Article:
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11. 04. 2023
Some people know from childhood what they want to become, others get to their profession by chance, and others have no idea what they really want to do. Available options and motivation play a big role in deciding on a future profession. The role of career counseling in our community centers is to guide children and youth on the path to self-discovery and gradually building their future career. With Lukáš Andrejčák, who until November led career counseling at the community center in Petrovany and currently works as a methodologist, we talked about whether career counseling is important for all children and why they start with it already in the 7th grade of elementary school.
How often do you organize career counseling in Petrovany and for whom is it intended?
We have career counseling once or twice a week and we meet as part of a group. It worked very nicely in the summer during the holidays, because the children didn’t have school, so we could meet twice a week. We already provide counseling with 7th grade students and we also deal with older students, for example 18- to 19-year-olds.
This is a relatively broad age group of children with whom you work. Why is that so?
The reason is that it is too late to do career counseling in the 9th grade. At such a stage, it is already too late to correct the grades, because in the 9th grade, children cannot change their grades from previous years. This can limit the possibilities of further study. After that, children often continue to study what they don’t enjoy. For example, when someone wants to be, let’s say, a car mechanic or a nurse, they need some advantage that they cannot correct or improve in any way in the 9th grade. Then suddenly these children find themselves in fields they do not enjoy.
You mentioned that you meet in groups. Are these groups divided by age, for example?
At the beginning, these groups were divided into younger and older children, but since attendance at our meetings is not mandatory, they went differently and mingled. It was difficult to divide them based on age, so nowadays anyone can come. Since the group is more diverse in terms of age, they can inspire each other. For example, we have a middle schooler who has started high school, and the younger kids see that. Another boy really wanted to go to high school, he is currently earning money in addition to dual education – during the school year, for example, he was able to save up for a driver’s license, which is very inspiring, especially for boys. They have this high school student as their great role model.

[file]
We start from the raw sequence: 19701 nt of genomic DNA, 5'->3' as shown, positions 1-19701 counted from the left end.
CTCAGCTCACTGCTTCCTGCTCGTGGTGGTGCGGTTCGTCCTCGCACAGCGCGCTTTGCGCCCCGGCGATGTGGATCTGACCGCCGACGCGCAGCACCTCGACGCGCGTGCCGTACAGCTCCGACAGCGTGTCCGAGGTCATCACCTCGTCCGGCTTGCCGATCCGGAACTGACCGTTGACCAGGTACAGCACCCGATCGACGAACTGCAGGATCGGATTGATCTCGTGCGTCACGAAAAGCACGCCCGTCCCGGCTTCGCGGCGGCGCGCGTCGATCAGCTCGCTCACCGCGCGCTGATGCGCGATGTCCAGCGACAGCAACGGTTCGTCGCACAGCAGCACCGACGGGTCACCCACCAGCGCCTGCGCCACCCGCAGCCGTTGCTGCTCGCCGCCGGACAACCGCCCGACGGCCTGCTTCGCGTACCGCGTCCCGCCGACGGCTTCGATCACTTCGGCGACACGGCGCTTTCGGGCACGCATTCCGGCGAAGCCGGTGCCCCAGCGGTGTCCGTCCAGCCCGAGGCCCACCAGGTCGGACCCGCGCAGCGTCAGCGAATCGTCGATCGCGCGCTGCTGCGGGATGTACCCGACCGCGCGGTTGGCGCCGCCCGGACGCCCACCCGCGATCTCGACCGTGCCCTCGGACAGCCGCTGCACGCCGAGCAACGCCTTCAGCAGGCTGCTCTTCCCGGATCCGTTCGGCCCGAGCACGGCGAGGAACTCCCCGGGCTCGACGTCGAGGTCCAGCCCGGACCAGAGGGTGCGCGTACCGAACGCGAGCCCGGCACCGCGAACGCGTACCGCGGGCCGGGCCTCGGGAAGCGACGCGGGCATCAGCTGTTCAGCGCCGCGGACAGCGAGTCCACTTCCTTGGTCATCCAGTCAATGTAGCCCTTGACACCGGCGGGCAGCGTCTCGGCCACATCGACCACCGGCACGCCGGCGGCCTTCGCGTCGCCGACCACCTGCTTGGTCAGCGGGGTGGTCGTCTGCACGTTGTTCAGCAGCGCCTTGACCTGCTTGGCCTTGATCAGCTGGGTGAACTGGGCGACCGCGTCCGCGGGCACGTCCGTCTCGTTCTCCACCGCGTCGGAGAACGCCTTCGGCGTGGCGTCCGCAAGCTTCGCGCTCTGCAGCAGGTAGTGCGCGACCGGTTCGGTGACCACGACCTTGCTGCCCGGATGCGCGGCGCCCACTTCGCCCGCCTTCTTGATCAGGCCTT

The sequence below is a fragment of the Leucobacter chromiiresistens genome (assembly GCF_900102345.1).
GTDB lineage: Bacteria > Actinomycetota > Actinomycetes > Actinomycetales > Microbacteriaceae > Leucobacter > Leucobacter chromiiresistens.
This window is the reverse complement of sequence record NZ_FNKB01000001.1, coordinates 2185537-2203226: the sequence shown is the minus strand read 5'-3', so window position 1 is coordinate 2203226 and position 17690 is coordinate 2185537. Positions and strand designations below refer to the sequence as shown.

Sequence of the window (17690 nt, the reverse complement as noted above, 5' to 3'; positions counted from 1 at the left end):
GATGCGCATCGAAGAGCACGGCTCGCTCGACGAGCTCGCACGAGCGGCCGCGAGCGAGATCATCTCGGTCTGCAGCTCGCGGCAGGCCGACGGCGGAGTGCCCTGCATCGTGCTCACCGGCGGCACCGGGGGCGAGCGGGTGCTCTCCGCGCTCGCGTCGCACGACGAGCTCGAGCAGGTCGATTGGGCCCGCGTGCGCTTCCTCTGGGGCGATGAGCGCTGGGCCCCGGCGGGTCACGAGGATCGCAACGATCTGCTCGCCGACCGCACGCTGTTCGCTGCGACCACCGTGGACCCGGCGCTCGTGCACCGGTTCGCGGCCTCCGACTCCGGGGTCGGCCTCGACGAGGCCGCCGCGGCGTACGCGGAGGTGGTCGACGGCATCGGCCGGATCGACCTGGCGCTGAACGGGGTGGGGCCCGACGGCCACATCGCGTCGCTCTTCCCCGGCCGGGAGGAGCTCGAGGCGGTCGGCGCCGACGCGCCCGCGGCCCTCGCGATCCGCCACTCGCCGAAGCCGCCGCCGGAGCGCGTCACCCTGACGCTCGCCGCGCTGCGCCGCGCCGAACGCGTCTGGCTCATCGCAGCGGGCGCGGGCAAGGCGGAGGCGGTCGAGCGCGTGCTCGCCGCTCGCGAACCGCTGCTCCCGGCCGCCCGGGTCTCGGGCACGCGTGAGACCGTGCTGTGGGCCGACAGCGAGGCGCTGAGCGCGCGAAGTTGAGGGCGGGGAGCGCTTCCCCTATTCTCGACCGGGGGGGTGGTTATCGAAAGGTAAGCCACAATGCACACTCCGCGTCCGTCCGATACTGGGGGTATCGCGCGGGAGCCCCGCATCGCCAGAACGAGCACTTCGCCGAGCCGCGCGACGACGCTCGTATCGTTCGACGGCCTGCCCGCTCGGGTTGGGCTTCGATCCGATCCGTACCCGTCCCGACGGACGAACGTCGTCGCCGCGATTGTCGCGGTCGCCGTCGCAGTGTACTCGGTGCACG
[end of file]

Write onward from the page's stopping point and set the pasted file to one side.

What do you primarily do in career counseling?
We focus primarily on informal knowledge and skills. These are the areas that will open the door to the labor market and to overall employment for children and young people. We teach them how to approach people, how to prepare for meetings, and so on. Having this informal knowledge is very important. But when we see that they have a problem in formal education, we try to involve the children in more complex activities, such as tutoring. Soon we will have a mentor who will take care of the children as part of individual tutoring, but will also accompany them on their life path during various events.
What can be imagined under informal education?
These are some unwritten rules of society and the middle class. For example, we go to Prešov for various events, where children see how various things work and experience something new that they have not yet experienced in their normal, routine life. These are, for example, things like ordering something in a cafe or buying something. When they enter high school, these are the biggest barriers. For example, they are afraid of traveling and approaching people when they need to ask something. This is exactly what we focus on in Petrovany.
Often our meetings are also about talking about their day at school or about things that are bothering them. We are thus looking for breakthroughs with their future career and professional direction. But we tend to talk about such matters at individual meetings, because there the children are not afraid of possible ridicule from their peers.
How do you guide children and young people on the path to knowledge, what would they like to do in the future?
For example, we ask them what they can do today for what they want to achieve. Let’s say that they like cars – we ask them what specifically they like about cars, so that they think and discover something in themselves that they may not have been aware of until now. We also try to uncover their motivation. It is also important for us that children get involved in activities and subsequently learn new things about themselves, but also about the labor market, professions and available schools.
Children from the majority society also have problems with choosing a secondary school, not only children from excluded communities.
How exactly do your meetings go?